By SYANN THOMPSON
Tribune Staff Reporter
BAHAMAS National Trust Executive Director Eric Carey wants Bahamians to see the bigger picture regarding the single use plastic ban, noting it is meant to protect the environment and Bahamian way of life.
Mr Carey told The Tribune he understands the public’s frustration with paying for plastic bags, but stressed Bahamians should have a long-term perspective on the issue.
“Since the environmental regulations and initiatives were put in place, there is an outcry because people don’t like things being taken away from them or restrictions being placed on them. So, I understand the psyche and I certainly understand the response of some of the people. But we need to look beyond the 25 cents and look towards the bigger picture. Our very way of life is threatened, and we need to do all we can as a people to support it,” said Mr Carey.
A ban on single use plastic bags, food utensils, straws and Styrofoam food containers came into effect on January 1. Although the plan was announced in early 2018, when the ban went into effect last week, there was immediate pushback, particularly over the fee of 25 cent to $1 a merchant can charge a customer for a plastic bag under the new law.
Some view the plastic bag fee as a tax, but environment officials have said the charge is meant to discourage consumers from using plastic bags, choosing reusable bags instead.
“The logic behind the purpose for including the charge for the plastic bags is simple, it is to discourage people from using the plastic bags,” Mr Carey said. “Hopefully if it will trigger people before leaving home remember ‘I have to take my reusable bags or pay 25 cents,’ so the purpose of the charge is to disincentivise people from wanting to pay for those plastic bags.
“Research has shown that countries who have banned it and put in place a charge to discourage people, there was a rapid decline in the use of the plastic bags and a switch to using the reusable shopping bags. It think it is a very simple deterrent mechanism the government wanted to put in place so that people would realise, instead of going to the supermarket and paying for eight, nine, 10, 12 or how many some people come out with 30 or 40 of those plastic bags.”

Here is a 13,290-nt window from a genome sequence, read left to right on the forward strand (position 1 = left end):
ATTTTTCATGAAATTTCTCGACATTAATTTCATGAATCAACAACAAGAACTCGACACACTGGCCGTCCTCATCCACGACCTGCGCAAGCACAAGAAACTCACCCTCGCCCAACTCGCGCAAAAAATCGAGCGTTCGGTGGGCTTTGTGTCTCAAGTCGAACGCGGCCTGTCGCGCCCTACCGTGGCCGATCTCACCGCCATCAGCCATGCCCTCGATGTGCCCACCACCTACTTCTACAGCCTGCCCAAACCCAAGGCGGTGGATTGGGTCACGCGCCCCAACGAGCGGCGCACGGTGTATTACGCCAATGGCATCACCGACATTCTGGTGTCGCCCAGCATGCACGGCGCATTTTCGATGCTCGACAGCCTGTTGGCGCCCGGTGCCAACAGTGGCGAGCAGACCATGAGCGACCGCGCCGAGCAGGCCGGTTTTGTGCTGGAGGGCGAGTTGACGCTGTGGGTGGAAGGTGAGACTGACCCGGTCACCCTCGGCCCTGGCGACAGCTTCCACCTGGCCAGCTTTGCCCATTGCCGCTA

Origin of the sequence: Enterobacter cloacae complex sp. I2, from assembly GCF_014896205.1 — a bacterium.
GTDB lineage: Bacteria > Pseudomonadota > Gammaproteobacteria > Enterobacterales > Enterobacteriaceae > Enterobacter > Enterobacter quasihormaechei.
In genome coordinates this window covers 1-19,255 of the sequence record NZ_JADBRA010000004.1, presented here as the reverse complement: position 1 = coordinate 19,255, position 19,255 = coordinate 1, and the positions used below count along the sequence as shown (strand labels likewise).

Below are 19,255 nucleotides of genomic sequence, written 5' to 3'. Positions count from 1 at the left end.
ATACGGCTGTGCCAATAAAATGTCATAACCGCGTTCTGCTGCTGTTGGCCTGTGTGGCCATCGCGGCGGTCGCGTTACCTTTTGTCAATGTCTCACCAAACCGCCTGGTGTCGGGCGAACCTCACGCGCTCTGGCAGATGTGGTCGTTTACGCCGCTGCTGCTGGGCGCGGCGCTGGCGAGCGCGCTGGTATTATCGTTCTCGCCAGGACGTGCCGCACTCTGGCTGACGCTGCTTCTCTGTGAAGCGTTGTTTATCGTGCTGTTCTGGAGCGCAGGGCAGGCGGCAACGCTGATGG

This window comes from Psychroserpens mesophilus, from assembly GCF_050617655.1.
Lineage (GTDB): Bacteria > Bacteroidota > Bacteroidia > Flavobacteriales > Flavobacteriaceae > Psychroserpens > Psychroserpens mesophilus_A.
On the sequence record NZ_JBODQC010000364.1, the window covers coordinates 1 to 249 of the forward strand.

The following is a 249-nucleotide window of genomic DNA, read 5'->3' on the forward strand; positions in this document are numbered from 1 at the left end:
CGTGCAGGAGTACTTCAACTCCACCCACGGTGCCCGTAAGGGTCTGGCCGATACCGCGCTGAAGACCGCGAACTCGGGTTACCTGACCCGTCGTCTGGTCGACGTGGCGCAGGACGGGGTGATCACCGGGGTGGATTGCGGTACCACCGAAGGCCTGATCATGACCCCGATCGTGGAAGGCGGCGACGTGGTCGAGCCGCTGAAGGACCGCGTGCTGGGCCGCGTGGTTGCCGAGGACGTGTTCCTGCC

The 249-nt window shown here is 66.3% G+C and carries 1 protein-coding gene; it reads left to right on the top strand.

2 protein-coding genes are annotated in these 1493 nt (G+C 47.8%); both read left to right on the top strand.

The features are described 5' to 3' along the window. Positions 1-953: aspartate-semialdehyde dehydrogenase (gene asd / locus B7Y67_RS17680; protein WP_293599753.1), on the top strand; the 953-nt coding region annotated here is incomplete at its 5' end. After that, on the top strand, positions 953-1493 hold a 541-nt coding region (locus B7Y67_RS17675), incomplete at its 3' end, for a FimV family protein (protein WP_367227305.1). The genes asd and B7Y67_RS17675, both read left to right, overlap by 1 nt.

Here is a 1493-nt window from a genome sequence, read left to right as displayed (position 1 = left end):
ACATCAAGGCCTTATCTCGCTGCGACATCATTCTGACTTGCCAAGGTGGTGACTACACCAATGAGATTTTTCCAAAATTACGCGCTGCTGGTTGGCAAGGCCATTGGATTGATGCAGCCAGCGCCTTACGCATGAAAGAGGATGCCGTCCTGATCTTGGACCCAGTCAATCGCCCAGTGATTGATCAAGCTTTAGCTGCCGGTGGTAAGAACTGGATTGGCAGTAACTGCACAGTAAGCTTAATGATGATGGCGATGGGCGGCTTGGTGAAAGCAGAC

Stressing the need for Bahamians to become environmentally conscious, Mr Carey explained that climate change is connected to plastic bags due to their toxicity and disruption in the marine environment.
“. . .If there is one thing we need to do more of, we need to intensify the education efforts to make Bahamians aware of the real threat climate change poses to the Bahamian environment, the Bahamian way of life to the very existence of these islands. The Bahamas is one of the most vulnerable countries on the planet, most vulnerable on the planet to the effects of climate change including sea level rise. There is irrefutable evidence that sea levels are rising, and they are going to continue to rise. We need to do what we can as a species on this planet to try and reverse and minimise the impact on the environment, we need to try and reduce as much as we can, greenhouse gases CO2 emissions,” said Mr Carey.
Research shows that even when disposed of properly, plastic still releases toxins into landfills and oceans.
“We need to keep things like plastics out of the landfills, out of fires and we need to keep them out of the ocean because they pollute the ocean, they kill coral reefs, they break down into micro-plastics and they are consumed by fish and then those fish are consumed by humans and it is a direct negative impact on human health. There are so many things that plastics are contributing to that we need to try and reduce and eventually eliminate,” said Mr Carey.
Stores in the United Kingdom are mandated by law to charge five pence or more for a plastic bag. These stores are expected to donate the money to charity. According to the BBC, £66m was donated to good causes in the year 2016-17.
To date, England’s largest retailers selling plastic bags have dropped to 90 percent since the plastic bag charge came into effect in 2015. The UK’s next phase of banning plastics —eliminating the use of plastic straws, coffee stirrers and cotton buds — begins in April 2020.